Release Date: Aug 12, 2016
Record label: Fueled By Ramen
Genre(s): Pop/Rock, Alternative/Indie Rock, Indie Rock
On Home of the Strange, Young the Giant's third full-length effort, the Southern California quintet buffer their passionate indie rock with polished production, resulting in their funkiest offering to date. Here the band opt for pop sheen and impeccable production courtesy of Grammy-winning producer Jeff Bhasker (Kanye West, Bruno Mars, Mark Ronson) and Alex Salibian (Elle King, Mikky Ekko). The increased reliance on danceable beats and the layers of atmosphere mark Home of the Strange as the most exciting in their discography, if only because it offers more than a generic post-Coldplay arena rock sound.
With three studio albums behind them, Young the Giant have tightened every bolt, sealed every crack, and smoothed over every crease in their sound: a hyper-polished amalgam of lush stadium-ready anthemics and melancholic indie rock that fits squarely under the amorphous “modern rock” rubric. While distinctive, a guitar-veined wallop of muscle, heartache, and a strain of desperation just shy of all-out recklessness, this sound isn’t that far removed from what other Coldplay-citing rock outfits have landed upon. The Temper Trap, Kodaline, Holy Fire-era Foals, Tourist History-era Two Door Cinema Club—all possess a signature aesthetic that leans on the same arithmetical complex of vesuvian snare spurts, carefully modulated feedback, and direct, post-adolescent poetry; Young the Giant, for better and worse, possess this aesthetic as well, the pulverizing vocal talent of frontman Sameer Gadhia standing as their primary, if not only, sonic differentiator.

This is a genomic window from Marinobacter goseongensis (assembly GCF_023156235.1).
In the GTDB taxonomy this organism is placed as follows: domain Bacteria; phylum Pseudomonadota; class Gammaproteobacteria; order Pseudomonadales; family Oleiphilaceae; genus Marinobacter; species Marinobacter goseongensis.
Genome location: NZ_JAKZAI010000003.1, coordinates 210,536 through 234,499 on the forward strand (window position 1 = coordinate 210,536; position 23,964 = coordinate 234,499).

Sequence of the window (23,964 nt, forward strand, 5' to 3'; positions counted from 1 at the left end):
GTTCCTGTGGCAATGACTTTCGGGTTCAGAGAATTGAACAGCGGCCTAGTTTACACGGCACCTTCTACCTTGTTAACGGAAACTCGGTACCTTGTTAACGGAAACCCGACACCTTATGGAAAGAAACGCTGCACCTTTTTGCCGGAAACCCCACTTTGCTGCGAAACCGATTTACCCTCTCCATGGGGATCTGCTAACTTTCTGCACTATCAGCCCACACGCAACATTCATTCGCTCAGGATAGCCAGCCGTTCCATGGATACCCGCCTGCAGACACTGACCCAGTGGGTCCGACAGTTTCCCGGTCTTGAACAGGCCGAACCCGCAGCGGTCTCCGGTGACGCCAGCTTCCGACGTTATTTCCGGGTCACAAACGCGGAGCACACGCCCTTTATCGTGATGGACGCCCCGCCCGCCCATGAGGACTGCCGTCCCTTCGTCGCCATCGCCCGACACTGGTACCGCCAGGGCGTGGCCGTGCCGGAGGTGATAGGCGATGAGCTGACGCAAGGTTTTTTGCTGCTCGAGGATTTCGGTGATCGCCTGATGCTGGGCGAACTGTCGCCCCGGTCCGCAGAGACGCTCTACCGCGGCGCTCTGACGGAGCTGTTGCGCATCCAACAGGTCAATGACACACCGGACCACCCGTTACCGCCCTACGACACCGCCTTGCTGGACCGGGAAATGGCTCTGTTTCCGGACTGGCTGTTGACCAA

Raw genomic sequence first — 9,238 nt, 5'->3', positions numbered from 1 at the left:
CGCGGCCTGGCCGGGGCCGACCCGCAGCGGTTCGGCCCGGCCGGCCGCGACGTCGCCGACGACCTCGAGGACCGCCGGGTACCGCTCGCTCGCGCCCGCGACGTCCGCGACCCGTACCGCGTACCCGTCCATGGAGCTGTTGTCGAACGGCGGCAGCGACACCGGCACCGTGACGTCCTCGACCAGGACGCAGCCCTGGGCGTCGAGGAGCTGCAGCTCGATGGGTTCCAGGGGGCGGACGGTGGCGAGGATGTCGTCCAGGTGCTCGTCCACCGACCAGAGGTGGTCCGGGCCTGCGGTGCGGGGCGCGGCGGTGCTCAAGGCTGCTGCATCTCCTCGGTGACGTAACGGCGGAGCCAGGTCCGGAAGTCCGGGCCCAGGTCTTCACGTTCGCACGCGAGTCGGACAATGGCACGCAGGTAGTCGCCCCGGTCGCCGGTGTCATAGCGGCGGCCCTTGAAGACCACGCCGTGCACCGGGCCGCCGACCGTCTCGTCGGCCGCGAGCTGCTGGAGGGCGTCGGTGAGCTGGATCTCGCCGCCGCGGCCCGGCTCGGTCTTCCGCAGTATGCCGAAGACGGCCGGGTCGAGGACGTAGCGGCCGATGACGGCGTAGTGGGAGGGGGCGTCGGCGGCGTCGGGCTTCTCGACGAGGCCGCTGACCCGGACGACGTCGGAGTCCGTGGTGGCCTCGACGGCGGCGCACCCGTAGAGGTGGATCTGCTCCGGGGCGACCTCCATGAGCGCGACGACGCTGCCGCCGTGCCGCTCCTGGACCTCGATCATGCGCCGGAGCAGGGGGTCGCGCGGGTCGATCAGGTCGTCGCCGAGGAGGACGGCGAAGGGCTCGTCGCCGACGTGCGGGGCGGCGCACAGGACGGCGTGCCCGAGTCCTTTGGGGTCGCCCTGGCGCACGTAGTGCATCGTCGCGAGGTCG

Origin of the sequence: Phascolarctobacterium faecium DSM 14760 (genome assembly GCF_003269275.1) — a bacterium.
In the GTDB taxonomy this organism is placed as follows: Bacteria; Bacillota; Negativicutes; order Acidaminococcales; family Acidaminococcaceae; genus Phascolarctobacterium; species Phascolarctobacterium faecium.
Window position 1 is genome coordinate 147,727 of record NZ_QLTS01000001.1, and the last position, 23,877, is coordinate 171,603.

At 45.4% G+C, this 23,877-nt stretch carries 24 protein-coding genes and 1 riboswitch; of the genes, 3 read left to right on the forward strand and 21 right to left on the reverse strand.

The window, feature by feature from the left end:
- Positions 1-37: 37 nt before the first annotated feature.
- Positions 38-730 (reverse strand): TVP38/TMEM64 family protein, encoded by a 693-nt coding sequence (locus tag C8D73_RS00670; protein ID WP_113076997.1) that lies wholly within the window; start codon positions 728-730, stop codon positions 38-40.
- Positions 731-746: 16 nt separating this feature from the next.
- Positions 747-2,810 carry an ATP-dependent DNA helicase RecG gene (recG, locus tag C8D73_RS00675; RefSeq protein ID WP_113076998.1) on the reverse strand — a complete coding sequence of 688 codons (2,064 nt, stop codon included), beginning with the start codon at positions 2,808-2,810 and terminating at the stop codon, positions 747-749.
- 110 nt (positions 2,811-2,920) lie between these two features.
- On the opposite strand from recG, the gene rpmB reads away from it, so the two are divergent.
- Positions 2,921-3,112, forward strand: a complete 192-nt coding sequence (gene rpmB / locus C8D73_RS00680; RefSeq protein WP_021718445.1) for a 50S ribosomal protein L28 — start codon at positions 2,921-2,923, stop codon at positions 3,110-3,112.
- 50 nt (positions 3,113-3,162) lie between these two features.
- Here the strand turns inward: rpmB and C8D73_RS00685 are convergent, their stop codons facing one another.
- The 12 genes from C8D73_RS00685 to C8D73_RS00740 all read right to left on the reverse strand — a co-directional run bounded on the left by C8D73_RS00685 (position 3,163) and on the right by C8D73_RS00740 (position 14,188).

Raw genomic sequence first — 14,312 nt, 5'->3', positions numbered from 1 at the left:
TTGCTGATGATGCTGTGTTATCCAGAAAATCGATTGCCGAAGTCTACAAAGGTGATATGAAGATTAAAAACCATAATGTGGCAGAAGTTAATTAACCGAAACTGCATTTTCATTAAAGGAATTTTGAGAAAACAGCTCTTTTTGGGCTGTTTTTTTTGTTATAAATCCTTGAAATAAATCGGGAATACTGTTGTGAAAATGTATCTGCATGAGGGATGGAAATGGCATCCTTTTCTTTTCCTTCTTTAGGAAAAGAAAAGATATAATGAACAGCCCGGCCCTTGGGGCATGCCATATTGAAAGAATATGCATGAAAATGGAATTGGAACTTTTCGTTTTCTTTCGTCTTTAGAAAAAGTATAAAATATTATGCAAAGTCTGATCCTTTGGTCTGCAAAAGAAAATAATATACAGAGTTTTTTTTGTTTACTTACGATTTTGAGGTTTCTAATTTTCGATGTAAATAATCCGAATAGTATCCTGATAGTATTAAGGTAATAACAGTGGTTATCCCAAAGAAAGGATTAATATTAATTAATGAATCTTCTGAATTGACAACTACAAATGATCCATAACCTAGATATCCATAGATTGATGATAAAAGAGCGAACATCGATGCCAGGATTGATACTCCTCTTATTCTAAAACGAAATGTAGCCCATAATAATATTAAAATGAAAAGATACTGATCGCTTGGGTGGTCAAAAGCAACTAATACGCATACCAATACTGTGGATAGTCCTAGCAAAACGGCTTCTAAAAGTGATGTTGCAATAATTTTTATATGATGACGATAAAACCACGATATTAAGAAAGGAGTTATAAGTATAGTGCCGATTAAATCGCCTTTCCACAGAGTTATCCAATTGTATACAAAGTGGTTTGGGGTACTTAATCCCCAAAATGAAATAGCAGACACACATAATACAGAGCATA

Orange County quintet Young the Giant is a modern-rock melting pot: Frontman Sameer Gadhia's parents are Indian immigrants, bassist Payam Doostzadeh is Persian-American and drummer Francois Comtois hails from Quebec. Though the group hasn't talked up their roots much before, nor gotten especially political, the band's third album comes at a time when hyphenated Americans are reminded daily of their status. The lyrics of Home of the Strange reflect that, taking a stance while yet referencing a complex, ongoing identity crisis.
ROCKS LIKE: Arctic Monkeys, Cold War Kids, Airborne Toxic Event WHAT’S DIFFERENT: It took three albums, but Young The Giant figured out how to dabble in genres without sacrificing their signature moves. Home Of The Strange adds back their debut’s indie charm, then catapults Sameer Gadhia’s sensational vocals to the front. Keeping those levels in check allows the band to effortlessly explore ambient electronics (“Amerika”), dance numbers (“Silvertongue”) and every other curiosity along the way.
Young the Giant has risen from the Southern California suburbs to become a full-on pop-rock force — the quintet has become a rock-radio darling, been given the “Glee” treatment, and wowed crowds at festivals, including the inaugural Boston Calling in 2013. On its third album, “Home of the Strange,” the band deals head-on with the experience of being outsiders in America — specifically, living in the United States while being from somewhere else. Opening with “Amerika,” which borrows its title and its central ideas of landing somewhere oddly familiar from the unfinished Franz Kafka novel, “Home of the Strange” is a sleek, catchy pop-rock record with undertones that seem accidentally political, thanks to lyrics that allude to outsiderdom.